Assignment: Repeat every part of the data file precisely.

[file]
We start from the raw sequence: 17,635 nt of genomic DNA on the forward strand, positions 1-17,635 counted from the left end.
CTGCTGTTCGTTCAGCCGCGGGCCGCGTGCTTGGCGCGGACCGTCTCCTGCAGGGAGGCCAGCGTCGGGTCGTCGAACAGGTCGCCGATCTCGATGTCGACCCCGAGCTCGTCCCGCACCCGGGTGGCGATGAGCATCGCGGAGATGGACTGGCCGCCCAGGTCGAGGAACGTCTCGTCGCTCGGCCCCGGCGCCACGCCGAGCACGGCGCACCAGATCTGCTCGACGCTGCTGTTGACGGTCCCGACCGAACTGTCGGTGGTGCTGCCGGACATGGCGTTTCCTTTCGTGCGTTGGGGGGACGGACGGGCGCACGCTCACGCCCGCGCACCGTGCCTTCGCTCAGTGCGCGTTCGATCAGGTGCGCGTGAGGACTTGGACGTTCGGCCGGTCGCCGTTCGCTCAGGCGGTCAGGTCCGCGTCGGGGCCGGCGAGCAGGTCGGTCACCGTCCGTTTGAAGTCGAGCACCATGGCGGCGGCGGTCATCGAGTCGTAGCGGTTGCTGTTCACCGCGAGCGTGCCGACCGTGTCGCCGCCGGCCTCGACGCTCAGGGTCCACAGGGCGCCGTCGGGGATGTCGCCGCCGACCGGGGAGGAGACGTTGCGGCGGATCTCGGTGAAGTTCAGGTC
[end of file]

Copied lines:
We start from the raw sequence: 17,635 nt of genomic DNA on the forward strand, positions 1-17,635 counted from the left end.
CTGCTGTTCGTTCAGCCGCGGGCCGCGTGCTTGGCGCGGACCGTCTCCTGCAGGGAGGCCAGCGTCGGGTCGTCGAACAGGTCGCCGATCTCGATGTCGACCCCGAGCTCGTCCCGCACCCGGGTGGCGATGAGCATCGCGGAGATGGACTGGCCGCCCAGGTCGAGGAACGTCTCGTCGCTCGGCCCCGGCGCCACGCCGAGCACGGCGCACCAGATCTGCTCGACGCTGCTGTTGACGGTCCCGACCGAACTGTCGGTGGTGCTGCCGGACATGGCGTTTCCTTTCGTGCGTTGGGGGGACGGACGGGCGCACGCTCACGCCCGCGCACCGTGCCTTCGCTCAGTGCGCGTTCGATCAGGTGCGCGTGAGGACTTGGACGTTCGGCCGGTCGCCGTTCGCTCAGGCGGTCAGGTCCGCGTCGGGGCCGGCGAGCAGGTCGGTCACCGTCCGTTTGAAGTCGAGCACCATGGCGGCGGCGGTCATCGAGTCGTAGCGGTTGCTGTTCACCGCGAGCGTGCCGACCGTGTCGCCGCCGGCCTCGACGCTCAGGGTCCACAGGGCGCCGTCGGGGATGTCGCCGCCGACCGGGGAGGAGACGTTGCGGCGGATCTCGGTGAAGTTCAGGTC